Raspberry Cinnamon Pull Apart Bread
Hi dear friend. How was your weekend?? Mine was filled with lots of family, good friends, food, and loads of Cadbury Mini Eggs. I had more free time this weekend than I knew what to do with so I did some garden work, spring cleaned my closet, and spent lots of outdoors time with my pups and baby chicks.
Yesterday, my family also had the sad affair of saying goodbye to my little brother who left for his first deployment to Afghanistan. He’s pretty excited about it all but my mother, try as she may, couldn’t quite muster the same kind of excitement.
Here’s to a safe deployment for my little brother and to all of those serving in the 101st Airborn Division.
And now…the bread. I’ve been dreaming about this bread for a while now and when I saw raspberries on sale for $1 at the market this weekend, I knew it was finally time to make it a cinnamony reality.
This bread is rather similar to the braided triple berry bread that was part of Joy the Baker’s Baking Challenge. I think I’ve been dreaming of that bread ever since then and it’s what inspired this pull-apart bread. But, who really knows?
The dough is easy enough to make. I do it mostly in my stand mixer and then give it a good knead and a short rest afterwards.
Once the dough is ready, the bread comes together quickly. Like this:
(please pretend that this is the best gif you’ve ever seen because I stayed up way past my bedtime one night making it :))
Any kind of berry will do in this bread so don’t feel limited to the raspberry. Also, feel free to use multiple berries in the same bread. Go berry crazy!
Happy Monday lovelies.Print
- 2 3/4 cups of all-purpose flour, plus more for dusting
- 1/4 cup of sugar
- 1/2 teaspoon of salt
- 2 1/4 teaspoons of instant yeast
- 5 tablespoons of unsalted butter
- 1/3 cup of milk (I used 2%)
- 1/4 cup of water
- 1 teaspoon of vanilla extract
- 2 large eggs
- 5 tablespoons of unsalted butter, at room temperature/ melted
- 1/4 cup of granulated sugar
- 3 teaspoons of cinnamon
- 1–2 cups of fresh berries, cut into small pieces (for the raspberries, I simply cut them in half)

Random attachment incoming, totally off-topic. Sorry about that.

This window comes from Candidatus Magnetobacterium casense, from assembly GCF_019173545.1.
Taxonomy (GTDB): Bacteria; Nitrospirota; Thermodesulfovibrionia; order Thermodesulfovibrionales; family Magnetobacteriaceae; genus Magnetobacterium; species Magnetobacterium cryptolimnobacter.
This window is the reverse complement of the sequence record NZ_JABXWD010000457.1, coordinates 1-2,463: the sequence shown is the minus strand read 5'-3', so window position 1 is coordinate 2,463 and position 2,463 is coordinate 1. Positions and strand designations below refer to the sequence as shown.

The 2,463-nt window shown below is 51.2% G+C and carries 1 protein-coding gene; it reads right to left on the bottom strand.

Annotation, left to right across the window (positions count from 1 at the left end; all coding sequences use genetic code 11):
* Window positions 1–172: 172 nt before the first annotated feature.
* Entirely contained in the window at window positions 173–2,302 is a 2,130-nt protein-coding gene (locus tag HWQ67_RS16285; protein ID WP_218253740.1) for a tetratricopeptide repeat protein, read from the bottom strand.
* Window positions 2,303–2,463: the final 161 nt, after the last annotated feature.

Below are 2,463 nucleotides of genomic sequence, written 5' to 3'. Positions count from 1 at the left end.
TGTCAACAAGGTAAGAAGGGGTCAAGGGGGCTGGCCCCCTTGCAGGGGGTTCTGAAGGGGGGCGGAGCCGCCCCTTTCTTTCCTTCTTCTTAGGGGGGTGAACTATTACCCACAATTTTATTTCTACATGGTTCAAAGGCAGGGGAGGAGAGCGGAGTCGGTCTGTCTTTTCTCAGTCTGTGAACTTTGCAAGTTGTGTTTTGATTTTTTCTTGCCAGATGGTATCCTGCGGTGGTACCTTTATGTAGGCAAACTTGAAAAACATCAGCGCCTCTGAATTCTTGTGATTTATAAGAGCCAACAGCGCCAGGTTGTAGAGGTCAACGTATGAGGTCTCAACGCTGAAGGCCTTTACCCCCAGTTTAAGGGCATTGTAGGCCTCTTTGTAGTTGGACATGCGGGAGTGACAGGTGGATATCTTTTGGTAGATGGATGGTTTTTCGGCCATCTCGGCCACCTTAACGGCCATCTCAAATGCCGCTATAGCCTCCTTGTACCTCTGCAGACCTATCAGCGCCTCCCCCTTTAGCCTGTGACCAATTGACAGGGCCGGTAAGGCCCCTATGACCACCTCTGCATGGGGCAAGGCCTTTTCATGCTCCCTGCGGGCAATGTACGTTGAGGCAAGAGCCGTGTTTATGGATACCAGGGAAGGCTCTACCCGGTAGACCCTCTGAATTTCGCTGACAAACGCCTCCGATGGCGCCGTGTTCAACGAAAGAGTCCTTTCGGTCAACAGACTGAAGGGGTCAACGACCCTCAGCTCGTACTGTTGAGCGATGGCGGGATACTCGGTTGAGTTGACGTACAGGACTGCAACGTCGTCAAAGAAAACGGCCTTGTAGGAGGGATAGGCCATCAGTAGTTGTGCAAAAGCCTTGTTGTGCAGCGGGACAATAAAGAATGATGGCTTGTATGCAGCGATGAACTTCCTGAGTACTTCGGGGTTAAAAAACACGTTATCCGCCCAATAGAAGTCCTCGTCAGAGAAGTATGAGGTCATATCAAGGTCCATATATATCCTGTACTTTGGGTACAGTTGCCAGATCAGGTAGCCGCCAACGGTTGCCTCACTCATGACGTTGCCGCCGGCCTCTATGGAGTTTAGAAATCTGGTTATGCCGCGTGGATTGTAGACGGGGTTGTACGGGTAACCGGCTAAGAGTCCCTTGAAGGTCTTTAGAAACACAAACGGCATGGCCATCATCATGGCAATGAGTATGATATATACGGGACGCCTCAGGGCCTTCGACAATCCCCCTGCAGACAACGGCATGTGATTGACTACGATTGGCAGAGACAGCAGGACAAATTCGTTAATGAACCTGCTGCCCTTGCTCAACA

- optional: powdered sugar for dusting after the bread is baked
- (I use a standmixer for this recipe but this can all be done by hand).
- In the bowl of a standmixer with the dough hook attached, sift together 2 cups of the flour with the salt, sugar, and yeast.
- In a small saucepan, heat the milk and 5 tablespoons of butter together until the butter is just melted. Take off of the heat and let cool for 5 minutes.
- With the mixer on a low speed, pour the butter/ milk mixture into the flour. Then add in the water, eggs, and vanilla. Mix for 1 minute and then add in the remain 3/4 cup of flour.
- Continue to mix on low speed until the dough forms a ball and pulls away from the sides of the bowl.
- Take the dough out of the bowl and knead with your hands on a floured surface for just one additional minute. Put dough in a greased bowl and cover. Let sit for ~an hour.
- A few minutes before the dough is done rising, pre-heat the oven to 350 degrees F. At this same time, make the sugar cinnamon filling by stirring together the room temperature butter, 1/4 cup of sugar, and cinnamon.
- On a floured surface, roll the dough out into a rectangle ~15 inches by 20 inches. Spread the cinnamon butter mixture out evenly over the dough.
- Working long ways, cut the dough into 3 inch pieces. Stack the pieces of dough on top of each other spreading the berries out in between each layer.
- Now cut the stacks of dough into ~6 sections.
- In a greased bread pan, carefully place the stacks of dough. Bake in the oven for 30-35 minutes or until very golden brown on the top.
**Some notes on the recipe: 1) It comes out a bit soggy in the middle and after 35 minutes, may seem that it’s not done. But it is. After it cools a bit, the inside hardens some and leaves you with a moist and very butter/ sugary bread. 2) You really need to grease the pan good and I recommend taking the bread out of the pan before it fulls cools because once the cinnamon sugar hardens some, it makes it more difficult to get the bread out of the pan.